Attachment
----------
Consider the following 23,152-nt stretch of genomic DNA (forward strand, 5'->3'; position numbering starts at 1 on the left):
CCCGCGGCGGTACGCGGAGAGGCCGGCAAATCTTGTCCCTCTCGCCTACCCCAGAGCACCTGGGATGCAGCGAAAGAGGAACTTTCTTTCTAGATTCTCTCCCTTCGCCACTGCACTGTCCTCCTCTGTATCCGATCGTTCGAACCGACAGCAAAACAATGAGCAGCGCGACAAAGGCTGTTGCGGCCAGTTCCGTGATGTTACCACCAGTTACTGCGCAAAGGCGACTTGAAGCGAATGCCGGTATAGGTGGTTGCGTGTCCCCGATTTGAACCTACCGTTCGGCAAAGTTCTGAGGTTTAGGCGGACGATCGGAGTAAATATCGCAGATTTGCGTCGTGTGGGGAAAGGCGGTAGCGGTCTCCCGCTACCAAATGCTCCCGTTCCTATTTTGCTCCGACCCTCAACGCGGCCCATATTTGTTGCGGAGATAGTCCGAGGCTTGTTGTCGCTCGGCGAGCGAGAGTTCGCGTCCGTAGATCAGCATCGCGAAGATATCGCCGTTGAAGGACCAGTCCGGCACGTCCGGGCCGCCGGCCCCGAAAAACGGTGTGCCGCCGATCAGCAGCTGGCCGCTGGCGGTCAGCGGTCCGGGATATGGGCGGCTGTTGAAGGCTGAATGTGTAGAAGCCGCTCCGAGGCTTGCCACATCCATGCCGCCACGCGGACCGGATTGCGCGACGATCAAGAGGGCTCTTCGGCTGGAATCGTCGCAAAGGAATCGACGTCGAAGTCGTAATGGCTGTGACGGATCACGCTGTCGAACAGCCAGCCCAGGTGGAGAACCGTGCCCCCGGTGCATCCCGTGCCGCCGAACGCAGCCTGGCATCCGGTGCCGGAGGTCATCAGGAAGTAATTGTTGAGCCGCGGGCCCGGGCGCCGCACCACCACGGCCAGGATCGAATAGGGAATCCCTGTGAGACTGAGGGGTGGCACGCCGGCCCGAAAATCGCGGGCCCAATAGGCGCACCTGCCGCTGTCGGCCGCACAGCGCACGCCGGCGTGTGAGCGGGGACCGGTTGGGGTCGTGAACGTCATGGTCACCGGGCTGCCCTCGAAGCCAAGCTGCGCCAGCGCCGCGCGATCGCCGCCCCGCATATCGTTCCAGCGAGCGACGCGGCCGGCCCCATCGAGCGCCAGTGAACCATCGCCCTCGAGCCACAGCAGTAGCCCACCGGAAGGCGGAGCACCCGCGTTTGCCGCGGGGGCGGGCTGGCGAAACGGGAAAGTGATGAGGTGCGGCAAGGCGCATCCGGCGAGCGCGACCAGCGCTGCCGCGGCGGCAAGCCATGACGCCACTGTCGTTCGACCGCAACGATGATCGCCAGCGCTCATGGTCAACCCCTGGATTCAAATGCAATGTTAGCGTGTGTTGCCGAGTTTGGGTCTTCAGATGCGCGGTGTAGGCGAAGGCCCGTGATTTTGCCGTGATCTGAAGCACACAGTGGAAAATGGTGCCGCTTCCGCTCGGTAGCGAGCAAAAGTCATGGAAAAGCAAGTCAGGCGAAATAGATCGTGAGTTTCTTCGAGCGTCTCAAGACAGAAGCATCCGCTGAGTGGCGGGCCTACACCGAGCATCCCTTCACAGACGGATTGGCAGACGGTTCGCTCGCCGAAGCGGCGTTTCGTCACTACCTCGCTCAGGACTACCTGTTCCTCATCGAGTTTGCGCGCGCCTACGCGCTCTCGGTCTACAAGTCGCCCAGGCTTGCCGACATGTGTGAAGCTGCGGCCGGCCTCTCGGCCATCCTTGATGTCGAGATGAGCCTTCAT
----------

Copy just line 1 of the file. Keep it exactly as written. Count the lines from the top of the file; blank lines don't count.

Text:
Consider the following 23,152-nt stretch of genomic DNA (forward strand, 5'->3'; position numbering starts at 1 on the left):